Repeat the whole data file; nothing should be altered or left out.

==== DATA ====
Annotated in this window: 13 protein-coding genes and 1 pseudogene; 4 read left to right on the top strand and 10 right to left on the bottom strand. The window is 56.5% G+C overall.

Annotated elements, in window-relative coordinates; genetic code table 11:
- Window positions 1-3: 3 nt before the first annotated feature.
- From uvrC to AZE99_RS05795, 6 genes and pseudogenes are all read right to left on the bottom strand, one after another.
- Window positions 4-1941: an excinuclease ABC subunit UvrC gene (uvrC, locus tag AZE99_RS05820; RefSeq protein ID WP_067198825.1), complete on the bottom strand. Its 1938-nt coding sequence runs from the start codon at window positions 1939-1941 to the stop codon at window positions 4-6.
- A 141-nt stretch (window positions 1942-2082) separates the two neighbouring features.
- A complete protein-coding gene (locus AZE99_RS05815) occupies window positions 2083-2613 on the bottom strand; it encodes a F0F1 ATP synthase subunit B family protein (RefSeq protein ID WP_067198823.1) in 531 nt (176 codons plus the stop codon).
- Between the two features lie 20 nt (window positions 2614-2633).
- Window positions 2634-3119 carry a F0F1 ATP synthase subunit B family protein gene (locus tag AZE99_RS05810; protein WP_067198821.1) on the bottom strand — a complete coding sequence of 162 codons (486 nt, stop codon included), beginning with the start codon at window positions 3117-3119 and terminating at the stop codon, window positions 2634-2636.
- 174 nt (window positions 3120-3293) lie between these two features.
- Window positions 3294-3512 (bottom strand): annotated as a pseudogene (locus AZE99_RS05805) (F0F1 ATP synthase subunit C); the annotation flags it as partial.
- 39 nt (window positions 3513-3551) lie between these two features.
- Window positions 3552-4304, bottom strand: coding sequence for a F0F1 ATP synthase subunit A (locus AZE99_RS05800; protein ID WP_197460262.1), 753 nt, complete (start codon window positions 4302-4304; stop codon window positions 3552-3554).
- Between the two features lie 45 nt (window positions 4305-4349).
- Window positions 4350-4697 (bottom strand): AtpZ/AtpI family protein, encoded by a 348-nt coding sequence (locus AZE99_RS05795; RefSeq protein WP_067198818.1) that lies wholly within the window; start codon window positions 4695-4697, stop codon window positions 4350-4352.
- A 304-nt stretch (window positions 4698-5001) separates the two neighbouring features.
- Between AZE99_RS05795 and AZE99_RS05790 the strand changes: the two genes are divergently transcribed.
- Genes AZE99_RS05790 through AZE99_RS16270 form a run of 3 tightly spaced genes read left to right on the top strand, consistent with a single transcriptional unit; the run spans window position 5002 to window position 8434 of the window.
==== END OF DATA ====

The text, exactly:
Annotated in this window: 13 protein-coding genes and 1 pseudogene; 4 read left to right on the top strand and 10 right to left on the bottom strand. The window is 56.5% G+C overall.

Annotated elements, in window-relative coordinates; genetic code table 11:
- Window positions 1-3: 3 nt before the first annotated feature.
- From uvrC to AZE99_RS05795, 6 genes and pseudogenes are all read right to left on the bottom strand, one after another.
- Window positions 4-1941: an excinuclease ABC subunit UvrC gene (uvrC, locus tag AZE99_RS05820; RefSeq protein ID WP_067198825.1), complete on the bottom strand. Its 1938-nt coding sequence runs from the start codon at window positions 1939-1941 to the stop codon at window positions 4-6.
- A 141-nt stretch (window positions 1942-2082) separates the two neighbouring features.
- A complete protein-coding gene (locus AZE99_RS05815) occupies window positions 2083-2613 on the bottom strand; it encodes a F0F1 ATP synthase subunit B family protein (RefSeq protein ID WP_067198823.1) in 531 nt (176 codons plus the stop codon).
- Between the two features lie 20 nt (window positions 2614-2633).
- Window positions 2634-3119 carry a F0F1 ATP synthase subunit B family protein gene (locus tag AZE99_RS05810; protein WP_067198821.1) on the bottom strand — a complete coding sequence of 162 codons (486 nt, stop codon included), beginning with the start codon at window positions 3117-3119 and terminating at the stop codon, window positions 2634-2636.
- 174 nt (window positions 3120-3293) lie between these two features.
- Window positions 3294-3512 (bottom strand): annotated as a pseudogene (locus AZE99_RS05805) (F0F1 ATP synthase subunit C); the annotation flags it as partial.
- 39 nt (window positions 3513-3551) lie between these two features.
- Window positions 3552-4304, bottom strand: coding sequence for a F0F1 ATP synthase subunit A (locus AZE99_RS05800; protein ID WP_197460262.1), 753 nt, complete (start codon window positions 4302-4304; stop codon window positions 3552-3554).
- Between the two features lie 45 nt (window positions 4305-4349).
- Window positions 4350-4697 (bottom strand): AtpZ/AtpI family protein, encoded by a 348-nt coding sequence (locus AZE99_RS05795; RefSeq protein WP_067198818.1) that lies wholly within the window; start codon window positions 4695-4697, stop codon window positions 4350-4352.
- A 304-nt stretch (window positions 4698-5001) separates the two neighbouring features.
- Between AZE99_RS05795 and AZE99_RS05790 the strand changes: the two genes are divergently transcribed.
- Genes AZE99_RS05790 through AZE99_RS16270 form a run of 3 tightly spaced genes read left to right on the top strand, consistent with a single transcriptional unit; the run spans window position 5002 to window position 8434 of the window.